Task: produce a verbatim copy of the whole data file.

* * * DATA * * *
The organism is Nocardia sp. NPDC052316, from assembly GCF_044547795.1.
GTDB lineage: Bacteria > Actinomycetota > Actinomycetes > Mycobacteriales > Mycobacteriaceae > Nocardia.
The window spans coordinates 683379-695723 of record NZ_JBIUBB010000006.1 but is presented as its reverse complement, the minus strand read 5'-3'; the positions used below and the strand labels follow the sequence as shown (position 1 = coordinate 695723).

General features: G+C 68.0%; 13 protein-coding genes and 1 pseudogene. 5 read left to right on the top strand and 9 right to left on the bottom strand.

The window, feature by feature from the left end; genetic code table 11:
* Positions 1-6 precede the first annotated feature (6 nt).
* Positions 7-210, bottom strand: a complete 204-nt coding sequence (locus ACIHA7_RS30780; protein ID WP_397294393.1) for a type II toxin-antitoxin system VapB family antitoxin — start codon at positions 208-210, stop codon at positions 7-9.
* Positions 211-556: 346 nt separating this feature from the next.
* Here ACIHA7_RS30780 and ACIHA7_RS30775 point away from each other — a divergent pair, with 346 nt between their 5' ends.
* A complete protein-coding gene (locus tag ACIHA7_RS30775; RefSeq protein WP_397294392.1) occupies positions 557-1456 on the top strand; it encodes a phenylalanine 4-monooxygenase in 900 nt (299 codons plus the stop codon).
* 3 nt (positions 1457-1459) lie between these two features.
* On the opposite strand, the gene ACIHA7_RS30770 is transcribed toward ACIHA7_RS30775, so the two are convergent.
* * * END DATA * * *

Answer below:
The organism is Nocardia sp. NPDC052316, from assembly GCF_044547795.1.
GTDB lineage: Bacteria > Actinomycetota > Actinomycetes > Mycobacteriales > Mycobacteriaceae > Nocardia.
The window spans coordinates 683379-695723 of record NZ_JBIUBB010000006.1 but is presented as its reverse complement, the minus strand read 5'-3'; the positions used below and the strand labels follow the sequence as shown (position 1 = coordinate 695723).

General features: G+C 68.0%; 13 protein-coding genes and 1 pseudogene. 5 read left to right on the top strand and 9 right to left on the bottom strand.

The window, feature by feature from the left end; genetic code table 11:
* Positions 1-6 precede the first annotated feature (6 nt).
* Positions 7-210, bottom strand: a complete 204-nt coding sequence (locus ACIHA7_RS30780; protein ID WP_397294393.1) for a type II toxin-antitoxin system VapB family antitoxin — start codon at positions 208-210, stop codon at positions 7-9.
* Positions 211-556: 346 nt separating this feature from the next.
* Here ACIHA7_RS30780 and ACIHA7_RS30775 point away from each other — a divergent pair, with 346 nt between their 5' ends.
* A complete protein-coding gene (locus tag ACIHA7_RS30775; RefSeq protein WP_397294392.1) occupies positions 557-1456 on the top strand; it encodes a phenylalanine 4-monooxygenase in 900 nt (299 codons plus the stop codon).
* 3 nt (positions 1457-1459) lie between these two features.
* On the opposite strand, the gene ACIHA7_RS30770 is transcribed toward ACIHA7_RS30775, so the two are convergent.